Malpractice litigation helps reduce medical error


by David Safier

The NY Times has a good op ed by UCLA law prof Joanna C. Schwartz on the value of malpractice litigation in reducing medical errors. Contrary to the notion that malpractice suits result in people hiding problems, she says it encourages improved practices.

New evidence, however, contradicts the conventional wisdom that malpractice litigation compromises the patient safety movement’s call for transparency. In fact, the opposite appears to be occurring: the openness and transparency promoted by patient safety advocates appear to be influencing hospitals’ responses to litigation risk.


[W]hile hospitals historically took an adversarial and secretive approach to lawsuits and error, that has begun to change. In recent years, hospitals have become increasingly open with patients: over 80 percent of hospitals in my study have a policy of apologizing to patients when errors occur. And hospitals are more willing to discuss and learn from errors with hospital staff.

What accounts for these changes? Several factors appear to have overcome historical resistance to transparency, including widespread laws requiring disclosure to patients and confidentiality protections for internal discussions of error. Hospitals have also found that disclosing errors to patients and offering early settlements reduces the costs and frequency of litigation.

My study also shows that malpractice suits are playing an unexpected role in patient safety efforts, as a source of valuable information about medical error. Over 95 percent of the hospitals in my study integrate information from lawsuits into patient safety efforts. And risk managers and patient-safety personnel overwhelmingly report that lawsuit data have proved useful in efforts to identify and address error.

My knowledge on this issue is minimal. When I have questions, my usual go-to guy is Barry Kirschner, a friend and local lawyer. He sent me an email expanding on the op ed.

One of many reasons people have an incentive to drive more carefully is the cost of insurance and the threat of accountability should they be responsible for an accident. There is less irresponsible drinking and driving and risky conduct because of this civil liability.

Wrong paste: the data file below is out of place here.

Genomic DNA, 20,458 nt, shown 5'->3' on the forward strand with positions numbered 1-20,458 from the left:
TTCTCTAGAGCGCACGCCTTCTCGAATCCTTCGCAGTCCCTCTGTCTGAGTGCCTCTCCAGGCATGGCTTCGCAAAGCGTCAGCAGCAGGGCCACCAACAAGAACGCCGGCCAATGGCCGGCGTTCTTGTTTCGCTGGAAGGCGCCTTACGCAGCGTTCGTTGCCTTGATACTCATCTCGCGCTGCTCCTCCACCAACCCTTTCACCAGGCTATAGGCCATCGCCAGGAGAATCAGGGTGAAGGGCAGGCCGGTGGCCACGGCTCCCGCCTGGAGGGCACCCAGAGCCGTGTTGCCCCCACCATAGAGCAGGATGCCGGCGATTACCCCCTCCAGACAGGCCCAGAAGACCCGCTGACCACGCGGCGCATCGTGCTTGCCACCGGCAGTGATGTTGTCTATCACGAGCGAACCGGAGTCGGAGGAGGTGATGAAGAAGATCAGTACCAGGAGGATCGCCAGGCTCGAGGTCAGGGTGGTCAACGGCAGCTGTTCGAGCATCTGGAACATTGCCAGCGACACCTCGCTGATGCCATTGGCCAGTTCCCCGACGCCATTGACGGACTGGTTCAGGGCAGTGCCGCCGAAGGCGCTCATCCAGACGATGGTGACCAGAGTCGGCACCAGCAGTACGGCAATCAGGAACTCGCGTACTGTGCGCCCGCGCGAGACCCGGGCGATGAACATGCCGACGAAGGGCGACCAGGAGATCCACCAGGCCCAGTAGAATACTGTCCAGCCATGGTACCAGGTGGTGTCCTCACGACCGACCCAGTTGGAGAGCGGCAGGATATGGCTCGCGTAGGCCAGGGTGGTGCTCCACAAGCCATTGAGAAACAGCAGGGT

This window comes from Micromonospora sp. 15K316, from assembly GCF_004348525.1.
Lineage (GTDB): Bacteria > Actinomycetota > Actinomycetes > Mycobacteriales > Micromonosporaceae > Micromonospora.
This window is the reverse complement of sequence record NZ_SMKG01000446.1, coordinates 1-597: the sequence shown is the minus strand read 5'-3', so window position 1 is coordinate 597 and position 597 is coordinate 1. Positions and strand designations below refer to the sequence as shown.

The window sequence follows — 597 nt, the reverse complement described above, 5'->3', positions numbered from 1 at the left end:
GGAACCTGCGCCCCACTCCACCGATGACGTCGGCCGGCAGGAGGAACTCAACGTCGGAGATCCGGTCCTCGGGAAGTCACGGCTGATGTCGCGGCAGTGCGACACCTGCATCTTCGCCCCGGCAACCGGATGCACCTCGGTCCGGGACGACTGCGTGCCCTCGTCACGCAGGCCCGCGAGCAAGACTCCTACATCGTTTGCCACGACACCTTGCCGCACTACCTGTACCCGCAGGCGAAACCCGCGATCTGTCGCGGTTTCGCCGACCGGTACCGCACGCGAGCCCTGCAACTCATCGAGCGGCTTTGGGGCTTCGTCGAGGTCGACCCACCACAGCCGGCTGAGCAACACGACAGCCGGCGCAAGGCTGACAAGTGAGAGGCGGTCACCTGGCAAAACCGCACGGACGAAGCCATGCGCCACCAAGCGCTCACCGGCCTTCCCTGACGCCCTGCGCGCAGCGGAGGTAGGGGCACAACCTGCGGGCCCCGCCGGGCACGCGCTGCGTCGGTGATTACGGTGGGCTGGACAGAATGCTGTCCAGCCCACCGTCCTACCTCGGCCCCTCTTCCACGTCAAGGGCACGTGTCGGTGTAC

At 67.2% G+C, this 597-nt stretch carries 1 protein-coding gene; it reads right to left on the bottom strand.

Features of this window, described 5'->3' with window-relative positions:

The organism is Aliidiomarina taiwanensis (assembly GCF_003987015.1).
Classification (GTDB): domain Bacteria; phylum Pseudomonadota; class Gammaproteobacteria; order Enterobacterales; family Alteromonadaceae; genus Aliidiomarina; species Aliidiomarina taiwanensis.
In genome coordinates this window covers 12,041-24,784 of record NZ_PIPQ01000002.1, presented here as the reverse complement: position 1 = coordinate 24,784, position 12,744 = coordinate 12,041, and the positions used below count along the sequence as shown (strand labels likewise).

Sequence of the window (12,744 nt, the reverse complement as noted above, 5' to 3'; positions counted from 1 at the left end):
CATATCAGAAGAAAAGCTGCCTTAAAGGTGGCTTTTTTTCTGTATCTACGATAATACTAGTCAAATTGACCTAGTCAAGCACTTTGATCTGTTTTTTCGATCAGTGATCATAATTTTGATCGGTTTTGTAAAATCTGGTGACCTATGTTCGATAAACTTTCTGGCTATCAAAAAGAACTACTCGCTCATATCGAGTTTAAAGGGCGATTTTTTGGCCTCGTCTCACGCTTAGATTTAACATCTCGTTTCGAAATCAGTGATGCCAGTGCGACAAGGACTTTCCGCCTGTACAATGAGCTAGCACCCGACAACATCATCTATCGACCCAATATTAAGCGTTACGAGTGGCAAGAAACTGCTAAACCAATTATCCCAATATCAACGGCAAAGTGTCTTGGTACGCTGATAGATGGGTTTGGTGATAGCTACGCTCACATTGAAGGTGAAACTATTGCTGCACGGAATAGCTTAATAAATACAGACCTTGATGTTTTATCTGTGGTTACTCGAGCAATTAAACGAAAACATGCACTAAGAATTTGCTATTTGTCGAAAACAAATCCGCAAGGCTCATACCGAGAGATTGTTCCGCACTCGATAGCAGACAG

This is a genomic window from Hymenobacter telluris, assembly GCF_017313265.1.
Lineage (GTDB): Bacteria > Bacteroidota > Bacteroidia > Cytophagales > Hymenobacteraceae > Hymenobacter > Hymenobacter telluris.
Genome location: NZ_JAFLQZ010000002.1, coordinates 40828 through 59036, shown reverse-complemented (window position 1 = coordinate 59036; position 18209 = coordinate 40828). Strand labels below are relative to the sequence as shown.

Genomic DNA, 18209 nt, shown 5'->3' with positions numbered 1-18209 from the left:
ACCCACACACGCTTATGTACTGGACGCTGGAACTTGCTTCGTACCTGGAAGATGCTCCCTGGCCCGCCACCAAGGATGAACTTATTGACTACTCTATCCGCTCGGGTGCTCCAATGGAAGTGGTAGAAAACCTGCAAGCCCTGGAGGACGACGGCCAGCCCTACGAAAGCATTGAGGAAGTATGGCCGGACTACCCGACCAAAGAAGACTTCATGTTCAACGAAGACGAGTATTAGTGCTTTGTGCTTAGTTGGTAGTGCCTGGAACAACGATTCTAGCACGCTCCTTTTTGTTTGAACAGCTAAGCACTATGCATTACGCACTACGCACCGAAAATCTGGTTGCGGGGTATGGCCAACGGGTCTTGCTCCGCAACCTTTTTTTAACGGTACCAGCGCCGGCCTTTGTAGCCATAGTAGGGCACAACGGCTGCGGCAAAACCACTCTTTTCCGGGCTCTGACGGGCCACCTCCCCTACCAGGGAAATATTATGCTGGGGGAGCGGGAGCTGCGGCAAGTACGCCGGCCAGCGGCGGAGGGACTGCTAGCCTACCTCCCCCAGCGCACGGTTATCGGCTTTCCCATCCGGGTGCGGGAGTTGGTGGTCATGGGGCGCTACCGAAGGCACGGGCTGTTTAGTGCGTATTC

Doctors have many pressures on them on and off the job. The surgeon who is on call and not supposed to have a drink because of the possibility of working, has extra incentive to do the right thing because of the possibility of civil litigation. It also applies to the surgeon who is on his or her feet for 8-10 hours a day and cannot maintain the type of focus a patient should have when the patients' eyes or spine are at issue. Civil litigation as a possibility also affects the Radiologist, influencing the MD to be that much more certain that all nuances of the image are considered properly and with sufficient time and energy.

I have had no personal involvement in a malpractice case for over 10 years. My very limited experience suggests that the bias against patients who bring suits against doctors overwhelms the fairness of the system.  There are many problems with how things are done. The right wing has long had as a goal the elimination of malpractice suits.  This has the two fold advantage to them of currying favor with insurance companies and doctors, and dealing a financial blow to trial lawyers, generally funders of more progressive causes. But the consumer/patient will suffer with worse outcomes, including quite a few which are catastrophic, if the providers have less concern about civil liability.